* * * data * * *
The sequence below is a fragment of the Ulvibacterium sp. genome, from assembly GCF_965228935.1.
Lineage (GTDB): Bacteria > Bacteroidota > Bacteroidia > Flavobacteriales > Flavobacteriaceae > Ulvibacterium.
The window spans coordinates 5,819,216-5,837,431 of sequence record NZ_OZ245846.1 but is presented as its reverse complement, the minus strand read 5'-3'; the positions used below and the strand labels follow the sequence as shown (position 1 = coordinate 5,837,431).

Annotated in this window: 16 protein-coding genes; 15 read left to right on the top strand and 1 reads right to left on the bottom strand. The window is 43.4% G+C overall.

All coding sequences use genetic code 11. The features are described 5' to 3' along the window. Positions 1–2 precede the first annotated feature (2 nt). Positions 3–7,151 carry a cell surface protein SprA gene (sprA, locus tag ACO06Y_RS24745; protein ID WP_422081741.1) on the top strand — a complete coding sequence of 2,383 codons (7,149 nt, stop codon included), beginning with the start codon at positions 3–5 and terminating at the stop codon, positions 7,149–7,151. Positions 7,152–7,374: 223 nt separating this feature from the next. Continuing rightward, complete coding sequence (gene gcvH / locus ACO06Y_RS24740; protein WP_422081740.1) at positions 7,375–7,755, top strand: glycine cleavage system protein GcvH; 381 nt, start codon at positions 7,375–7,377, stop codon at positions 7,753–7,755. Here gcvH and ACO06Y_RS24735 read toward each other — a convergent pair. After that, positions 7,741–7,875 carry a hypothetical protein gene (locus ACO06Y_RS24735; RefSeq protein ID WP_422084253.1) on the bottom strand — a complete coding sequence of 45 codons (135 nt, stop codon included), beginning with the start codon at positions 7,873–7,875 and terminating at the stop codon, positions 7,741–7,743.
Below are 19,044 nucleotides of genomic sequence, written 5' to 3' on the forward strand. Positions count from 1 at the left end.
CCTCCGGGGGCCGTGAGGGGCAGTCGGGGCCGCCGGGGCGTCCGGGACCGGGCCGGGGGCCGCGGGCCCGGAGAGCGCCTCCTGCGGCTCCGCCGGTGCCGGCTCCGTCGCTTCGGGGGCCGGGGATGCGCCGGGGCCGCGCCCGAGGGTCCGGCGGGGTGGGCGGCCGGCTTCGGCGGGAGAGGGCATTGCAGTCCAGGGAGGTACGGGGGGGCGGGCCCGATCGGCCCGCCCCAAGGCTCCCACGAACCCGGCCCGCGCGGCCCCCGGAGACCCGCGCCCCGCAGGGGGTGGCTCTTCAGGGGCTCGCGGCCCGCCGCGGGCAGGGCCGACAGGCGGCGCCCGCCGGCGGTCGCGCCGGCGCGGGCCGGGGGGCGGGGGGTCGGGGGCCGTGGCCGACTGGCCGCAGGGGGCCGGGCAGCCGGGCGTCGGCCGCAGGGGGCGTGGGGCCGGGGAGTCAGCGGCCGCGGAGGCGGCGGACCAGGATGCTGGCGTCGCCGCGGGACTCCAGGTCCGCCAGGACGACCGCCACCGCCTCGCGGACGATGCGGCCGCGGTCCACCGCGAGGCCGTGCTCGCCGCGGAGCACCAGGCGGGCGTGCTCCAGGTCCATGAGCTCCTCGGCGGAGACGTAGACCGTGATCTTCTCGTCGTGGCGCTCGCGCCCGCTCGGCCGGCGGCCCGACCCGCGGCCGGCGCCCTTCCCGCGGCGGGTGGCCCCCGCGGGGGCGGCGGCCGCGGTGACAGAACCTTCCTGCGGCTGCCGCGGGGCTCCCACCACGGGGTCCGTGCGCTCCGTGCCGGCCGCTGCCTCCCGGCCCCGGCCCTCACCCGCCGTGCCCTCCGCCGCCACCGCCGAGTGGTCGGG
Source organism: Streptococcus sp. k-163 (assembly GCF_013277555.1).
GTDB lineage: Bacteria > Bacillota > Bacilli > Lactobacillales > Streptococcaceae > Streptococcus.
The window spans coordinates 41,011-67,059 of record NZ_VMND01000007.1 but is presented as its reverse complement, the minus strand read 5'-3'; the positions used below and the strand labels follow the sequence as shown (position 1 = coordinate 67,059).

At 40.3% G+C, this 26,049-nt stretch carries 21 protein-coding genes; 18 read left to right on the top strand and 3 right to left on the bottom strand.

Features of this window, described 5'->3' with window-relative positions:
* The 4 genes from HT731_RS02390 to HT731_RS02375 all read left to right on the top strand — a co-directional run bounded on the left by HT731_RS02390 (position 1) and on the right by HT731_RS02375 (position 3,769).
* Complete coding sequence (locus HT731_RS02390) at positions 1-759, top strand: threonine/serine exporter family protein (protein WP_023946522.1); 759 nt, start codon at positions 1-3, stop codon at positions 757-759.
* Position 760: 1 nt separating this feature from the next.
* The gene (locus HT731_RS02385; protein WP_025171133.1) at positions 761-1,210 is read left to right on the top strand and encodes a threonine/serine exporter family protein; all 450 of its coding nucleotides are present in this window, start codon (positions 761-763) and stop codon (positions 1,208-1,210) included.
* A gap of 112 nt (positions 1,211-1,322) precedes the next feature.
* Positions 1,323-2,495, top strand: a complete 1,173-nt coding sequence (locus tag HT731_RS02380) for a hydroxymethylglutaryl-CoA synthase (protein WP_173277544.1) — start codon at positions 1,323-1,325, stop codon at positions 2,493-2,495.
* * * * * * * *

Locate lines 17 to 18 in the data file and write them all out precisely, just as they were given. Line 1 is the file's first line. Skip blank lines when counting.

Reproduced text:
* A gap of 112 nt (positions 1,211-1,322) precedes the next feature.
* Positions 1,323-2,495, top strand: a complete 1,173-nt coding sequence (locus tag HT731_RS02380) for a hydroxymethylglutaryl-CoA synthase (protein WP_173277544.1) — start codon at positions 1,323-1,325, stop codon at positions 2,493-2,495.